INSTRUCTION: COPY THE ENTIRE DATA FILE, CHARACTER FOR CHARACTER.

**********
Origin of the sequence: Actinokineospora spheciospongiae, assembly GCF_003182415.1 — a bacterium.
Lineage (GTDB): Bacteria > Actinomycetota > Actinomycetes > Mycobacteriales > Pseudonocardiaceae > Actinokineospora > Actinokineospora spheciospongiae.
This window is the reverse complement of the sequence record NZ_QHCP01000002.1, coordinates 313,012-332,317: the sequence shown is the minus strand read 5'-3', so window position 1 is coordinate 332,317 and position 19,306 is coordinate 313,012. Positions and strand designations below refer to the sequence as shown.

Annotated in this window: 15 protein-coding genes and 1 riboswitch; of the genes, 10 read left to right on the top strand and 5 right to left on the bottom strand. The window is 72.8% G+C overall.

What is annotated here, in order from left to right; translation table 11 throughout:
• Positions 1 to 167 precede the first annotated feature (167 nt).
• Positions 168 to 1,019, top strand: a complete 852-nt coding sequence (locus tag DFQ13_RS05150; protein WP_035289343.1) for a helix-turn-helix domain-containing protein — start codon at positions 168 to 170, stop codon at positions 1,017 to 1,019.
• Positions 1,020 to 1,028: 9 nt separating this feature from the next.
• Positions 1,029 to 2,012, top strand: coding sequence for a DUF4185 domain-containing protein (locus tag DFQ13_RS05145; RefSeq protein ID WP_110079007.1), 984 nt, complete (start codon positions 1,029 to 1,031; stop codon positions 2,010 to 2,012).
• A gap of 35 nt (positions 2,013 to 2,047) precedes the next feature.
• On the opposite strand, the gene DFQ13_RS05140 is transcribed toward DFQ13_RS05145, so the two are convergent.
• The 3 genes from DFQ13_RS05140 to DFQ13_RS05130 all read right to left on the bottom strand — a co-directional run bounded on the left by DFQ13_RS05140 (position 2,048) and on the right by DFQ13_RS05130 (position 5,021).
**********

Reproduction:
Origin of the sequence: Actinokineospora spheciospongiae, assembly GCF_003182415.1 — a bacterium.
Lineage (GTDB): Bacteria > Actinomycetota > Actinomycetes > Mycobacteriales > Pseudonocardiaceae > Actinokineospora > Actinokineospora spheciospongiae.
This window is the reverse complement of the sequence record NZ_QHCP01000002.1, coordinates 313,012-332,317: the sequence shown is the minus strand read 5'-3', so window position 1 is coordinate 332,317 and position 19,306 is coordinate 313,012. Positions and strand designations below refer to the sequence as shown.

Annotated in this window: 15 protein-coding genes and 1 riboswitch; of the genes, 10 read left to right on the top strand and 5 right to left on the bottom strand. The window is 72.8% G+C overall.

What is annotated here, in order from left to right; translation table 11 throughout:
• Positions 1 to 167 precede the first annotated feature (167 nt).
• Positions 168 to 1,019, top strand: a complete 852-nt coding sequence (locus tag DFQ13_RS05150; protein WP_035289343.1) for a helix-turn-helix domain-containing protein — start codon at positions 168 to 170, stop codon at positions 1,017 to 1,019.
• Positions 1,020 to 1,028: 9 nt separating this feature from the next.
• Positions 1,029 to 2,012, top strand: coding sequence for a DUF4185 domain-containing protein (locus tag DFQ13_RS05145; RefSeq protein ID WP_110079007.1), 984 nt, complete (start codon positions 1,029 to 1,031; stop codon positions 2,010 to 2,012).
• A gap of 35 nt (positions 2,013 to 2,047) precedes the next feature.
• On the opposite strand, the gene DFQ13_RS05140 is transcribed toward DFQ13_RS05145, so the two are convergent.
• The 3 genes from DFQ13_RS05140 to DFQ13_RS05130 all read right to left on the bottom strand — a co-directional run bounded on the left by DFQ13_RS05140 (position 2,048) and on the right by DFQ13_RS05130 (position 5,021).